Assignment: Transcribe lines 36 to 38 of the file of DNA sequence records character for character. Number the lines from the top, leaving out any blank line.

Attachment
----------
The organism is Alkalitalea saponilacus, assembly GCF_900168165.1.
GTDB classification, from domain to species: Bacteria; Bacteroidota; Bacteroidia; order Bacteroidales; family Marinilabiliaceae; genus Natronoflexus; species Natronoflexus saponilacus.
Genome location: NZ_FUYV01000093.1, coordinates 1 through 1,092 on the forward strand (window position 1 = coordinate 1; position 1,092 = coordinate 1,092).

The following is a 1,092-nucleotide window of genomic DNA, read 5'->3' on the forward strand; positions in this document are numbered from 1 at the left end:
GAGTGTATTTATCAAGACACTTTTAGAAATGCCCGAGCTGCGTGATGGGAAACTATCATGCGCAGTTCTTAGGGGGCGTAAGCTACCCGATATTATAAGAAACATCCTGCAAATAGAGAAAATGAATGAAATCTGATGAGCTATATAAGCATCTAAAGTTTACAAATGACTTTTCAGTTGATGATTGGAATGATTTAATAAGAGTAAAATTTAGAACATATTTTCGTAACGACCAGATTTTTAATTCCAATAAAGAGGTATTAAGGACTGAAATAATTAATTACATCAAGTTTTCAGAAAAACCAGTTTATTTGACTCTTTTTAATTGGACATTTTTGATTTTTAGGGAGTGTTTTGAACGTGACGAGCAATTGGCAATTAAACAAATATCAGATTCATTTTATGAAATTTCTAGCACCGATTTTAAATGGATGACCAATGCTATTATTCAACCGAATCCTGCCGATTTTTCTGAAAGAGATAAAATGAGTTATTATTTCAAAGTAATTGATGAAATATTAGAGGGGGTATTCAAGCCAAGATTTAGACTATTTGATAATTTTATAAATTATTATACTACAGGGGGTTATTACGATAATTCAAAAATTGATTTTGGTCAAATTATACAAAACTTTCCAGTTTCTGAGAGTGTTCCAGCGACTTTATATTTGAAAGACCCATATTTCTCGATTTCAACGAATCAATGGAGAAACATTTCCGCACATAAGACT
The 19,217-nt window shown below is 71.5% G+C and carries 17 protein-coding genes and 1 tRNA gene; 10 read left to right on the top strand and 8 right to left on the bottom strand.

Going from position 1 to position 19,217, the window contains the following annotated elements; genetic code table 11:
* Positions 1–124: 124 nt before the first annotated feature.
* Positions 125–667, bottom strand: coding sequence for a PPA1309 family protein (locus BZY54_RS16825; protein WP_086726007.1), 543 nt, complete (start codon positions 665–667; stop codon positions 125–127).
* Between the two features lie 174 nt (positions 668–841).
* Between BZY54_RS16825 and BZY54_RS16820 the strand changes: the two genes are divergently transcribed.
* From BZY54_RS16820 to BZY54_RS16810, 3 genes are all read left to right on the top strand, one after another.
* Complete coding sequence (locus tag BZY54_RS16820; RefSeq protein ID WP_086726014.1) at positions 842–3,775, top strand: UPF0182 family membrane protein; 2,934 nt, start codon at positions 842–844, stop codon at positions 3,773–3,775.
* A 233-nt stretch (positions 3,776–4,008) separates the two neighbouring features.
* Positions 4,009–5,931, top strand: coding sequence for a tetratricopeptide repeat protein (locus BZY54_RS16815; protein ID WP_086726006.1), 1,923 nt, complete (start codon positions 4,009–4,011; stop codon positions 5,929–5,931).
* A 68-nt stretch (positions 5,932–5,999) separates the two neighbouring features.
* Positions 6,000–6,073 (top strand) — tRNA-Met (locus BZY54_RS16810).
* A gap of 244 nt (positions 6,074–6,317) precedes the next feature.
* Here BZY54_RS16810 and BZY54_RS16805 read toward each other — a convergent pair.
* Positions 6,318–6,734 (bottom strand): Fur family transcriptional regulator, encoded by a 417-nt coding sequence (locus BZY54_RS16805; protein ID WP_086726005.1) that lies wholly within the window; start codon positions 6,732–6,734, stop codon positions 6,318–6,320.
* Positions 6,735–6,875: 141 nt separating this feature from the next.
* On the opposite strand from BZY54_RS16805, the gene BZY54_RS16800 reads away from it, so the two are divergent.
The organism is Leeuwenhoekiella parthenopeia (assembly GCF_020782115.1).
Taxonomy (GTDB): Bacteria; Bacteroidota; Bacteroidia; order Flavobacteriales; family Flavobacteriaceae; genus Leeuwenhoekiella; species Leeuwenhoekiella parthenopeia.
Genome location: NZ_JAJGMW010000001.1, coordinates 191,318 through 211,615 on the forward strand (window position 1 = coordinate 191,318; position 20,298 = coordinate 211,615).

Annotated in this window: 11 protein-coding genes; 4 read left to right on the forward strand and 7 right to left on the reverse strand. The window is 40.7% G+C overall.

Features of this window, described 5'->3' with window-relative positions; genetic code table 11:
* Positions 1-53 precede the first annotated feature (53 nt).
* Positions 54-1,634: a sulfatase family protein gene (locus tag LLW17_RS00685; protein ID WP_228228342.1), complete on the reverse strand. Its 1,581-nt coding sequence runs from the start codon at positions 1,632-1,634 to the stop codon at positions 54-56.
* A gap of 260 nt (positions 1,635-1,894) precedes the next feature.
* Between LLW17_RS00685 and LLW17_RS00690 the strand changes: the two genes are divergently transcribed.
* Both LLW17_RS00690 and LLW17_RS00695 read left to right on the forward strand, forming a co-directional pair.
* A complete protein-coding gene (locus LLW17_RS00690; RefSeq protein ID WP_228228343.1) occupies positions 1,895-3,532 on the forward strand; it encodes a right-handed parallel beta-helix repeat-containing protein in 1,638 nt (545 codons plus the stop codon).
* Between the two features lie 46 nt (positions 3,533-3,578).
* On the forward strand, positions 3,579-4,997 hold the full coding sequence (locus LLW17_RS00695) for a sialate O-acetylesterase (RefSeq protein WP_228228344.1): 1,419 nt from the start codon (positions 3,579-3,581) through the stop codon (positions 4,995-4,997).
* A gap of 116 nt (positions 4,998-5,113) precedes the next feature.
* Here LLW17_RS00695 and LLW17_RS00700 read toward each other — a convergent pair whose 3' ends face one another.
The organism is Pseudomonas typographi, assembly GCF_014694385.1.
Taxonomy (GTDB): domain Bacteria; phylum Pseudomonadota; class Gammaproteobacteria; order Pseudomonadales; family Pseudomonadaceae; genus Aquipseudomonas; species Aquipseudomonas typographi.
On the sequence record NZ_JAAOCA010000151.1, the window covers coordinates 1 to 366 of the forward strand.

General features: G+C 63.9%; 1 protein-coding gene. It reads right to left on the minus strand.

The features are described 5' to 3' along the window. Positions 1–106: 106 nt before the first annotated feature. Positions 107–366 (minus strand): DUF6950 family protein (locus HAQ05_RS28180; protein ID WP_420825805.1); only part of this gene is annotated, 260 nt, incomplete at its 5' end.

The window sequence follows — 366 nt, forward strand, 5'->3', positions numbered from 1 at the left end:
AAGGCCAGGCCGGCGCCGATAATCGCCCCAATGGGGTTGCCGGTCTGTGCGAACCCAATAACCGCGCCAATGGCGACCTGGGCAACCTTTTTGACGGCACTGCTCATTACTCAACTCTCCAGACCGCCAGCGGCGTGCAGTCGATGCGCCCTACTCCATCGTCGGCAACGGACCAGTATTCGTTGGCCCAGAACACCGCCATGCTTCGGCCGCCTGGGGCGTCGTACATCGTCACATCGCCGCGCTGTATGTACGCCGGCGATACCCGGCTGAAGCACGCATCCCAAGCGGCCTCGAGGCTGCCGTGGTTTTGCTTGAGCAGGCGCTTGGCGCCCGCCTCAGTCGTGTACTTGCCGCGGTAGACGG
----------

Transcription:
* A gap of 116 nt (positions 4,998-5,113) precedes the next feature.
* Here LLW17_RS00695 and LLW17_RS00700 read toward each other — a convergent pair whose 3' ends face one another.
The organism is Pseudomonas typographi, assembly GCF_014694385.1.